It is safe to say that America's outreach to the world under President Obama has been a complete failure. Does America enjoy more or less respect than it did four years ago? If you think more, please let me know where.

Last weekend was the end of Obama's foreign policy. Diplomats are being called in and troops are being sent out — at least to where our enemies will allow them. The likes of Sudan know they can refuse Obama's wish for more troops to protect our embassies. Obama will probably tell us the Sudanese promise to provide adequate protection for Americans was a hard-fought concession.

Anyway, for the first time since the 2012 campaign began, Obama might want to talk about the economy. The images of the fires burning and the angry crowds on the Arab streets all underscore the complete failure of Obama's foreign policy, reminding us of his naivete and the price we pay for his on-the-job-training. Remember, this is a man who thought he was worthy of the Nobel Peace Prize just for being who he was.

President Obama receives a medal and diploma from Nobel committee chairman Thorbjorn Jagland. (John McConnico/AP)

The planet would heal because of his desire for it to do so. His very presence meant tension in the Middle East would subside.  And why not? He had some new ideas: Remember his instructions to his NASA administrator that there was no higher priority than to make Arabs feel better about themselves? 

With the world mostly either disrespecting America or just sadly shaking its head and wondering where America has gone, perhaps the Obama campaign could use a few days of blaming George W. Bush for the Obama administration's economic failures.

Foreign policy can't win elections, but it can lose them. Obama is pushing his luck as it becomes more and more clear that he can't influence events that endanger America and American interests. Meanwhile, he has outsourced America's economic management to the Federal Reserve, an abdication of responsibility that will be the subject of books to come. By announcing another quantitative easing program, the Federal Reserve was irrefutably saying that Obama's policies are not working, that the economy is so weak it has to step in to do something to try and generate the jobs that Obama's policies haven't — and won't — deliver.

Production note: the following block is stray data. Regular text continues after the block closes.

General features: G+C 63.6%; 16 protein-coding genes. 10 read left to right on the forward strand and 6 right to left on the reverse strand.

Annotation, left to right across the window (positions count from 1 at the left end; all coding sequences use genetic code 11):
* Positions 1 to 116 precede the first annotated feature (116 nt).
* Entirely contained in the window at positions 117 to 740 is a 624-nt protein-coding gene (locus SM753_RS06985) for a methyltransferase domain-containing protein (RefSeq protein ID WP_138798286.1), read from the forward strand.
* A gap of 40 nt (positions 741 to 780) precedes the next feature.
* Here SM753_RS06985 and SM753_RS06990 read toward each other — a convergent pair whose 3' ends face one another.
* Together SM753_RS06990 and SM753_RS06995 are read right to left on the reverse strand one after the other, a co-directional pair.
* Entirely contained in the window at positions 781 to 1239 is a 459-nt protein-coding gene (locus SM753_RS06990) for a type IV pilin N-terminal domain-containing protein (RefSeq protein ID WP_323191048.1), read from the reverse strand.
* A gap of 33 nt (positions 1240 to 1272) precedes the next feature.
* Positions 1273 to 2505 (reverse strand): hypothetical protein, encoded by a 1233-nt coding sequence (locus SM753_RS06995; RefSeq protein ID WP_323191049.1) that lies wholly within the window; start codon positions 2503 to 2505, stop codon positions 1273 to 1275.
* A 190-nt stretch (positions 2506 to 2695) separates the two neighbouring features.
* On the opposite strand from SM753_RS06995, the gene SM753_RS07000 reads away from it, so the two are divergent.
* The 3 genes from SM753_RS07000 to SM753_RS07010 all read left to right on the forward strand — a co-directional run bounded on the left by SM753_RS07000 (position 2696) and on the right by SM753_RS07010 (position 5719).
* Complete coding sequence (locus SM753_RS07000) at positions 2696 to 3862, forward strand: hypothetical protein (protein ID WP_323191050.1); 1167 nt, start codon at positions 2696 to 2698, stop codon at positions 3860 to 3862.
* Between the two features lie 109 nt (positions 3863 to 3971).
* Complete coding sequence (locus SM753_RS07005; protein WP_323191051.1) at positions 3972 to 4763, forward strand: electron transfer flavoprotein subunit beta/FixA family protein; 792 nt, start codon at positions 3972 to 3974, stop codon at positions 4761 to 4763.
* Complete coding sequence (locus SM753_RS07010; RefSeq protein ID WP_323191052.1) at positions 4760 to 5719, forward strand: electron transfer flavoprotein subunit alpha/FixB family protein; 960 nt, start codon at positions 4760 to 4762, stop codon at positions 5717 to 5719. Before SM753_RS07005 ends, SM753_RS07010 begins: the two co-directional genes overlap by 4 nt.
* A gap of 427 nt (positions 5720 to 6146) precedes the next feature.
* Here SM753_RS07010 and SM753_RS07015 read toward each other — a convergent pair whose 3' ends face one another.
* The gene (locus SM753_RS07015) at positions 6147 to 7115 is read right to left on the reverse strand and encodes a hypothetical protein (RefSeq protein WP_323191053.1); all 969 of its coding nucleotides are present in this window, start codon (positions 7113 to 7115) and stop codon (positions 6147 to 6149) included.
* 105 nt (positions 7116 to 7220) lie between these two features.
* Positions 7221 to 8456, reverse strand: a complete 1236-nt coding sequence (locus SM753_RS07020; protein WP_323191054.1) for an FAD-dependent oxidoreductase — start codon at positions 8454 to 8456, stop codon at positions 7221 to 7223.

So as the campaign heads for the debates, voters must be asking themselves what a vote for Obama is really about. It's not about peace and prosperity. It's not about respect abroad and certainty at home. There is nothing about Obama's tenure in office that voters should want more of. So why is he winning? I'm not sure, but based on his record at home and the sorry state of affairs his foreign policy has produced, the fact that he isn't cratering suggests a 21st-century coat of Teflon that makes Reagan's legendary resilience look small-time.

P.S.: There are "handler stories" circulating in Washington and in the news about tensions inside the Romney campaign.  Handler stories don't matter to voters. The political class in Washington, which overestimates the importance of these stories, studies them in great detail. Ignore them. Save your interest in inside-the-campaign-score-settling for after the campaign. I don't mean to spoil the outcome, but post-campaign books and essays will declare the winning team geniuses and the losers as misguided, ham-handed dimwits who just wouldn't listen to the author or the author's sources.